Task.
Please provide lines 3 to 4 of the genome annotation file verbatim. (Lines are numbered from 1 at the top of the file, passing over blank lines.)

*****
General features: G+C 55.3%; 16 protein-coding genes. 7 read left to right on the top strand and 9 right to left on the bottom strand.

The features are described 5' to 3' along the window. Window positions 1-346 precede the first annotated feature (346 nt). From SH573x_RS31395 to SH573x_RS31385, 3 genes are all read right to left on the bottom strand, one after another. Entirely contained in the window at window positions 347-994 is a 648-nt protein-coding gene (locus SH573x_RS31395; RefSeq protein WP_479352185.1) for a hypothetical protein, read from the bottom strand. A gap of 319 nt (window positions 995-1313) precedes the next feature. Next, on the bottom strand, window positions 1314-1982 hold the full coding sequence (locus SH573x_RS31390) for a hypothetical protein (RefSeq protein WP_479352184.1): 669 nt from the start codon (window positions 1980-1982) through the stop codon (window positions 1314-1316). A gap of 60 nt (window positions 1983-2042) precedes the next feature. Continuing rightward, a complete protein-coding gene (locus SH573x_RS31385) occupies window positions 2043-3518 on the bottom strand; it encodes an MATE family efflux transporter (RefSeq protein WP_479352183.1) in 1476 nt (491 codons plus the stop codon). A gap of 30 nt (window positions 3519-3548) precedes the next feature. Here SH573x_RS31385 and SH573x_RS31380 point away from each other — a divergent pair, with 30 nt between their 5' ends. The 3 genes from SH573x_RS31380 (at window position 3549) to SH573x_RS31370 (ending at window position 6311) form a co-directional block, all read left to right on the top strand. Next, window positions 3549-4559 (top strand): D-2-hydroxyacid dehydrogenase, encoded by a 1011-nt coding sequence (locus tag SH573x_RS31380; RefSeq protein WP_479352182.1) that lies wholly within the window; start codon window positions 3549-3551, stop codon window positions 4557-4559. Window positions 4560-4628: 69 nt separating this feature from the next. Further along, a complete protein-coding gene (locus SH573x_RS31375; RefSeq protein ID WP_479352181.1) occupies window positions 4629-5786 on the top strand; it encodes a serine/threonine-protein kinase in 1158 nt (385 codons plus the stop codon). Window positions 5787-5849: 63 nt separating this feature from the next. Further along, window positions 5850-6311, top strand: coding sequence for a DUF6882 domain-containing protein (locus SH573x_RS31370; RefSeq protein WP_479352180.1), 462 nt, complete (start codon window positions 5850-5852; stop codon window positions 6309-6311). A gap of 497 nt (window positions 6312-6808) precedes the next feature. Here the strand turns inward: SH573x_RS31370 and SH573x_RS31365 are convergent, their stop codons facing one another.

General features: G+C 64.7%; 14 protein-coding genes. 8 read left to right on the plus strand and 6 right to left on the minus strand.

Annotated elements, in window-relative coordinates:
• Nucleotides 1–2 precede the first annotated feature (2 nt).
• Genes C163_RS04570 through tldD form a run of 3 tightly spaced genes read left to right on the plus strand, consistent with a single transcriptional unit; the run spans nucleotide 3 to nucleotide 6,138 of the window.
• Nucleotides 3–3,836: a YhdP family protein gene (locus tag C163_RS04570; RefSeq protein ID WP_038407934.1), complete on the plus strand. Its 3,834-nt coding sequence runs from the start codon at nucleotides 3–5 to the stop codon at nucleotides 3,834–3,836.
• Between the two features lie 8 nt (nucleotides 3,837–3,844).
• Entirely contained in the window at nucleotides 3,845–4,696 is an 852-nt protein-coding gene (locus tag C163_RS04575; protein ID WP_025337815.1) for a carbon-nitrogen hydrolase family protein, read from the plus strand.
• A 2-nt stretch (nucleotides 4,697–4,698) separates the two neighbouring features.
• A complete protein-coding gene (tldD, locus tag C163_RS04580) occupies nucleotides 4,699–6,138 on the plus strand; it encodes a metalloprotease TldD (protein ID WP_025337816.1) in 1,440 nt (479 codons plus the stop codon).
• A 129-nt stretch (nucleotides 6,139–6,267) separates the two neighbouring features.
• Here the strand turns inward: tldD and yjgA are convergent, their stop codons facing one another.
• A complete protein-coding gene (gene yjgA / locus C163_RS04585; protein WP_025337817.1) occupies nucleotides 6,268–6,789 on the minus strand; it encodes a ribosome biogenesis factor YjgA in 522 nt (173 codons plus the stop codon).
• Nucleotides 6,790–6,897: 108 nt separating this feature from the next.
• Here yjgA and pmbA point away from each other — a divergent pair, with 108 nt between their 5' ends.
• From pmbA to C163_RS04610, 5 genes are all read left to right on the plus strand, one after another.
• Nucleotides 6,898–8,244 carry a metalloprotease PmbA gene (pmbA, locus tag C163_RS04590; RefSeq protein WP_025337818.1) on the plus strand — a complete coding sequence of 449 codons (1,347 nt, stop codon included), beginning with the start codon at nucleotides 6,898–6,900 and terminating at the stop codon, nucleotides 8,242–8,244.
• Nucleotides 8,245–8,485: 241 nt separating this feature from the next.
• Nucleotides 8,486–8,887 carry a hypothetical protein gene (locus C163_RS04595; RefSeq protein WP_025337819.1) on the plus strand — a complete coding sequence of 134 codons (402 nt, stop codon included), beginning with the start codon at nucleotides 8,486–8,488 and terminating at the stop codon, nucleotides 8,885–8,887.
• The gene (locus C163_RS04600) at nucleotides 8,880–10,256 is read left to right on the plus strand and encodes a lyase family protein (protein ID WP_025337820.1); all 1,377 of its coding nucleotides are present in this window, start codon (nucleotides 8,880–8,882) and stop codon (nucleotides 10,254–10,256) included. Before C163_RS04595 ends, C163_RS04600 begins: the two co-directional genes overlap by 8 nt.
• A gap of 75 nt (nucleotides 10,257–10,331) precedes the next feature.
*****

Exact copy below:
General features: G+C 64.7%; 14 protein-coding genes. 8 read left to right on the plus strand and 6 right to left on the minus strand.

Annotated elements, in window-relative coordinates: